The failure of a bill to merge the University of New Orleans (UNO) and Southern University at New Orleans (SUNO) offers several lessons about the politics and psychology of legislative sessions. Chief among those lessons is that sometimes a bill's fate has nothing to do with the merits of the bill itself. Another is the importance of timing. And luck.
After House Speaker Jim Tucker announced last week that he was pulling down his merger bill, several sources close to the effort told me that the measure actually had the 70 votes needed for passage earlier in the week. But, as often occurs in the legislative process, stuff happened.
So what happened to the merger?
The short answer is: Bobby Jindal.
The governor wholeheartedly supports the merger idea, which, ironically, is one reason why it failed. To understand how that could happen, you have to recognize that legislative sessions are complex, fluid events. Each has an emotional ebb and flow. Things can change quickly, and emotions often overpower logic.
In the case of the UNO-SUNO merger, emotions ran high from the get-go — and in the end other, unrelated emotions buried the merger. Here's how:
The overriding issue of this session is the budget, which has been cut deeply. Unlike past years, the governor has no money to dangle in front of lawmakers in the form of pork projects or funding for favored programs back home. Lawmakers already have grudgingly recognized that they cannot "earmark" any programs this year, and that has many of them in a dour mood.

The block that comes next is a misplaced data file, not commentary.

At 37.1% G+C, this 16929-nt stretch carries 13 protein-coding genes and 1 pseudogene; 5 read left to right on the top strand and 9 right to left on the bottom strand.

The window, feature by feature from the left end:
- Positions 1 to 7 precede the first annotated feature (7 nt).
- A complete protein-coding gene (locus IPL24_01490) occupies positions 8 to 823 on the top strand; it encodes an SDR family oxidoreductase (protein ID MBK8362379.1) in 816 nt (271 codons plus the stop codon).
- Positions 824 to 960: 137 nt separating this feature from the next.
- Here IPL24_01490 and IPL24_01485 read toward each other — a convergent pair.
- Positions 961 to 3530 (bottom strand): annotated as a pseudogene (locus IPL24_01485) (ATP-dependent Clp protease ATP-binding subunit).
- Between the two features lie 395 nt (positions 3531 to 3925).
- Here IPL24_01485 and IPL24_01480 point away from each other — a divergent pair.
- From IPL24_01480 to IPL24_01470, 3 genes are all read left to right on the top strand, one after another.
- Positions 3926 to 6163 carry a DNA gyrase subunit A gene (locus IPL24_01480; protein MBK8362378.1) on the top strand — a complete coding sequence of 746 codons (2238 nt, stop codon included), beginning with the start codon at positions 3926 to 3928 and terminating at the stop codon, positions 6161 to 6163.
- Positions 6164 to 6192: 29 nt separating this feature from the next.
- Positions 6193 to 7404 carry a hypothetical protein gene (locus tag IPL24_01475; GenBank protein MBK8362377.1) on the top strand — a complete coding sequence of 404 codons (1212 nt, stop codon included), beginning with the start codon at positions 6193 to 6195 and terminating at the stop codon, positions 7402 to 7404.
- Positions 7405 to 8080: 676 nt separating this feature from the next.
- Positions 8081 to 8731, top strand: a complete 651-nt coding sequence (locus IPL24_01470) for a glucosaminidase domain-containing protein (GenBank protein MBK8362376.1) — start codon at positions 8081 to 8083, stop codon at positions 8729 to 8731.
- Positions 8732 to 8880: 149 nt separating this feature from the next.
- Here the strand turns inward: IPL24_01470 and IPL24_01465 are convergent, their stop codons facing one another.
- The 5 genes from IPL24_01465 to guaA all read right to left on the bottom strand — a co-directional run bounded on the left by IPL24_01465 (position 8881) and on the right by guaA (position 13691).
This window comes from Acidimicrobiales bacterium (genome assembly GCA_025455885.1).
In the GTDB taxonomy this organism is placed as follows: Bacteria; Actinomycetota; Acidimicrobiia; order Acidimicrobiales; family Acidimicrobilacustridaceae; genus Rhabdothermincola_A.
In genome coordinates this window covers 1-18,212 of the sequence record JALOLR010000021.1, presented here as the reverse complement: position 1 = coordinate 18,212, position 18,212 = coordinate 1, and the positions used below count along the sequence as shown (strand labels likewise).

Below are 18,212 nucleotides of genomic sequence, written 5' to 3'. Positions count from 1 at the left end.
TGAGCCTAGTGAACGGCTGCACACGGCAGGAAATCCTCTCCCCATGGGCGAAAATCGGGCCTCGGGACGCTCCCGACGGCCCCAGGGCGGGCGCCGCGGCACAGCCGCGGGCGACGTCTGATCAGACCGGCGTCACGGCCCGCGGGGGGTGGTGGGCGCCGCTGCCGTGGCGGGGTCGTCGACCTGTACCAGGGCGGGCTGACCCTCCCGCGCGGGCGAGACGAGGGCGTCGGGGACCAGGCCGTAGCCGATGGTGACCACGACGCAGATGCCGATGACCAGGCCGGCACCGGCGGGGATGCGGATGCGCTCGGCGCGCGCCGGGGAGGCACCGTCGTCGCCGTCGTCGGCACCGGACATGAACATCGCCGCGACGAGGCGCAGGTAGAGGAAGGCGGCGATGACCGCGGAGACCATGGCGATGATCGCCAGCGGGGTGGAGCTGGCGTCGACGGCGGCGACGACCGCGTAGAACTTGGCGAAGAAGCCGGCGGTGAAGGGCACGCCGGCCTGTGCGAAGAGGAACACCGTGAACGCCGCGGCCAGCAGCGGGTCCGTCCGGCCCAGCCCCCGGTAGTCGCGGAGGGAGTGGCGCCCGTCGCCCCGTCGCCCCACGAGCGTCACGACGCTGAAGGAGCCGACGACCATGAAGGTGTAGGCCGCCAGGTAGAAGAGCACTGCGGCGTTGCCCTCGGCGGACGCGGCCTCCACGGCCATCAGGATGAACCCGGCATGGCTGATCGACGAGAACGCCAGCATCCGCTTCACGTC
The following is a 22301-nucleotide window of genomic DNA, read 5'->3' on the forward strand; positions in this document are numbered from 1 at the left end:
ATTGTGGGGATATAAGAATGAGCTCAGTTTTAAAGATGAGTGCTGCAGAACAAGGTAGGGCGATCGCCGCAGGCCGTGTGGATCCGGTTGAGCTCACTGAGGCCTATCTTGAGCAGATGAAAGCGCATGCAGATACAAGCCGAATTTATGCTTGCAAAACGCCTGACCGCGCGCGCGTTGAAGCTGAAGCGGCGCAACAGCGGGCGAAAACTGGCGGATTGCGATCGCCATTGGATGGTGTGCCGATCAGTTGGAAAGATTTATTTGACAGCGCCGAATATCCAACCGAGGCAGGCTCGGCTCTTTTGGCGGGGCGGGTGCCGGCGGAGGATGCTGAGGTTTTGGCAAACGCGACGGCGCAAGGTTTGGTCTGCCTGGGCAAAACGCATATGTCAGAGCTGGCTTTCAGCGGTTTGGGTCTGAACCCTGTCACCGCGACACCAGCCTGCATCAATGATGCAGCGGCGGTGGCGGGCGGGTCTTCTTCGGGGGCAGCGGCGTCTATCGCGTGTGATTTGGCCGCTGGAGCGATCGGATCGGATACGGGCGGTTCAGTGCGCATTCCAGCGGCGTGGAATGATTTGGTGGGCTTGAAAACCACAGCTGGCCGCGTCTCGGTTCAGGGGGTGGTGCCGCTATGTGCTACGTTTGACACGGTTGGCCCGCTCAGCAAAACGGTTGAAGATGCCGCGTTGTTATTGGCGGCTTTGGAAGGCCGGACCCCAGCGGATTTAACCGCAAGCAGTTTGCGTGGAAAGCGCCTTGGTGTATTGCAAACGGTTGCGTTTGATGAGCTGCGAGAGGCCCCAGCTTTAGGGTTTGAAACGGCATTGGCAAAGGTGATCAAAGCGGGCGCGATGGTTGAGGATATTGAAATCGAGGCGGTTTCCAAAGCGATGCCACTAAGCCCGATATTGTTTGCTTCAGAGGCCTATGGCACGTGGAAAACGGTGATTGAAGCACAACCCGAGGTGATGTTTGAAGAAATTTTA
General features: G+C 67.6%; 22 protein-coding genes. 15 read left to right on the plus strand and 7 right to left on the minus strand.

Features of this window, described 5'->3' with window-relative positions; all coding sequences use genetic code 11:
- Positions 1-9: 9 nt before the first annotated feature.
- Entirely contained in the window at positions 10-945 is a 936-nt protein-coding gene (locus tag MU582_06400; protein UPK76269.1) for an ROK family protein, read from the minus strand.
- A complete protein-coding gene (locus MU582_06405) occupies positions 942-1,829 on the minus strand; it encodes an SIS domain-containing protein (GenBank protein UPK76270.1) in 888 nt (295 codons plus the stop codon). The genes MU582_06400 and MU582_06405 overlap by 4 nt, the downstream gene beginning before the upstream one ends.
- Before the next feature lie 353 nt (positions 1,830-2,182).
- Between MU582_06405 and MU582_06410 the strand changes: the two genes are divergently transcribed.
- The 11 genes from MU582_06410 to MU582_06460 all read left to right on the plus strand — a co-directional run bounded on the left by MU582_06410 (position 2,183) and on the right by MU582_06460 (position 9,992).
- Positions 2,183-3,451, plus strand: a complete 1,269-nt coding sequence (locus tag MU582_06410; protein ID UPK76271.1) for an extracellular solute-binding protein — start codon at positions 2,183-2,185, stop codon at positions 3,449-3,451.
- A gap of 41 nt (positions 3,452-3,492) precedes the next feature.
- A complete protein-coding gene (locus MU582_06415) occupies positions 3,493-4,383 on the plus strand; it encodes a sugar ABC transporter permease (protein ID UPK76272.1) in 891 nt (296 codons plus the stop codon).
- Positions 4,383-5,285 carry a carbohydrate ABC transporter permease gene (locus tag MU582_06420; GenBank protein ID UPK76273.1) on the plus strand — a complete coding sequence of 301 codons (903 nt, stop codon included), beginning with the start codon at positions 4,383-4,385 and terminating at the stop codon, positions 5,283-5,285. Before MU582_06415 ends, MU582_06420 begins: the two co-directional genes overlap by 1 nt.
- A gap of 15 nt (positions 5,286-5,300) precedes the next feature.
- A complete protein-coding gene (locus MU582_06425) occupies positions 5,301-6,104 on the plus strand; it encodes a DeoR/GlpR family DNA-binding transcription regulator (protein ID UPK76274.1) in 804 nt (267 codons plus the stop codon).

Last Monday (May 16), Tucker wanted to bring the merger bill to a House floor vote, but two key supporters were called away "on business." At least one was tending to matters in his Cajun district, which was about to be flooded by the opening of the Morganza Spillway. Tucker had to delay the vote for two days.
Then came the bad luck.
The next day, a House committee voted to amend the governor's budget by taking millions out of an economic development fund that Jindal considers vital. Committee members made the change to cover a revenue shortfall in the budget. The shortfall occurred for several reasons, not the least of which was Jindal's failure to submit a budget that actually was balanced. Another factor was a recent decision by the Revenue Estimating Conference to lower revenue projections for the next fiscal year.
Jindal's right-hand man, Commissioner of Administration Paul Rainwater, called the committee's action "fiscally irresponsible."
That comment irritated lawmakers — including some Jindal allies — to no end. After all, the governor's budget as submitted was "balanced" only in theory. It depended on selling several state prisons (an idea that drew so much opposition that Jindal quickly dropped it) and passage of a constitutional amendment that isn't even on the ballot yet.
Rainwater's "irresponsible" jibe hit a raw nerve, causing some lawmakers to retaliate by backing off the UNO-SUNO merger — as a way of "sending a message" to the governor. It wasn't a wholesale defection, but enough of them bolted that Tucker could see what was coming. He pulled the bill.
It all goes to show why legislating is so often compared to making sausage: It's a bloody process.
It also underscores the importance of timing. Had Tucker been able to bring the bill to a vote on May 16, it probably would have passed. Instead, the opening of the spillway delayed the vote, and then Rainwater's comment turned the tide.
Which offers the final lesson: Sometimes politics all comes down to luck, be it good luck or bad.